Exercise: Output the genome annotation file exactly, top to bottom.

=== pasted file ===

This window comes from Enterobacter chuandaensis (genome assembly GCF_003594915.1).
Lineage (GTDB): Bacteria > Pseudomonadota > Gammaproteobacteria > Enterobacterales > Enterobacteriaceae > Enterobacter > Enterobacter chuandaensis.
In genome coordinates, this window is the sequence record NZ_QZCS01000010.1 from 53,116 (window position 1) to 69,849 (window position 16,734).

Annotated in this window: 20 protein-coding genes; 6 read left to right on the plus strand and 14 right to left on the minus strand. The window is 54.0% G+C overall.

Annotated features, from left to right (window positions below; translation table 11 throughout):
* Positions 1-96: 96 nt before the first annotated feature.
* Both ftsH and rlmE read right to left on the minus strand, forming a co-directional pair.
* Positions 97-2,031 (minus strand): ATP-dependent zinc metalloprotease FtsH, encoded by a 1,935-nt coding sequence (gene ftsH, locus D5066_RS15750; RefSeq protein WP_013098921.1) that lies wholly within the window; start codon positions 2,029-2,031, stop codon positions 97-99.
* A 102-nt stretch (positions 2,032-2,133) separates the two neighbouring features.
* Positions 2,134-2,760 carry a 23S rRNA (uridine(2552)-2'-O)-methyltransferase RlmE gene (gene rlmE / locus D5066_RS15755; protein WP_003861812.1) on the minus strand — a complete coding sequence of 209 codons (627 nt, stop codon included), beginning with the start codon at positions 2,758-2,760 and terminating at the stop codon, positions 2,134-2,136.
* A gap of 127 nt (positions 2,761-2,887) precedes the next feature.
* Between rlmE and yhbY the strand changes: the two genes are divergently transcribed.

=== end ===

This window comes from Enterobacter chuandaensis (genome assembly GCF_003594915.1).
Lineage (GTDB): Bacteria > Pseudomonadota > Gammaproteobacteria > Enterobacterales > Enterobacteriaceae > Enterobacter > Enterobacter chuandaensis.
In genome coordinates, this window is the sequence record NZ_QZCS01000010.1 from 53,116 (window position 1) to 69,849 (window position 16,734).

Annotated in this window: 20 protein-coding genes; 6 read left to right on the plus strand and 14 right to left on the minus strand. The window is 54.0% G+C overall.

Annotated features, from left to right (window positions below; translation table 11 throughout):
* Positions 1-96: 96 nt before the first annotated feature.
* Both ftsH and rlmE read right to left on the minus strand, forming a co-directional pair.
* Positions 97-2,031 (minus strand): ATP-dependent zinc metalloprotease FtsH, encoded by a 1,935-nt coding sequence (gene ftsH, locus D5066_RS15750; RefSeq protein WP_013098921.1) that lies wholly within the window; start codon positions 2,029-2,031, stop codon positions 97-99.
* A 102-nt stretch (positions 2,032-2,133) separates the two neighbouring features.
* Positions 2,134-2,760 carry a 23S rRNA (uridine(2552)-2'-O)-methyltransferase RlmE gene (gene rlmE / locus D5066_RS15755; protein WP_003861812.1) on the minus strand — a complete coding sequence of 209 codons (627 nt, stop codon included), beginning with the start codon at positions 2,758-2,760 and terminating at the stop codon, positions 2,134-2,136.
* A gap of 127 nt (positions 2,761-2,887) precedes the next feature.
* Between rlmE and yhbY the strand changes: the two genes are divergently transcribed.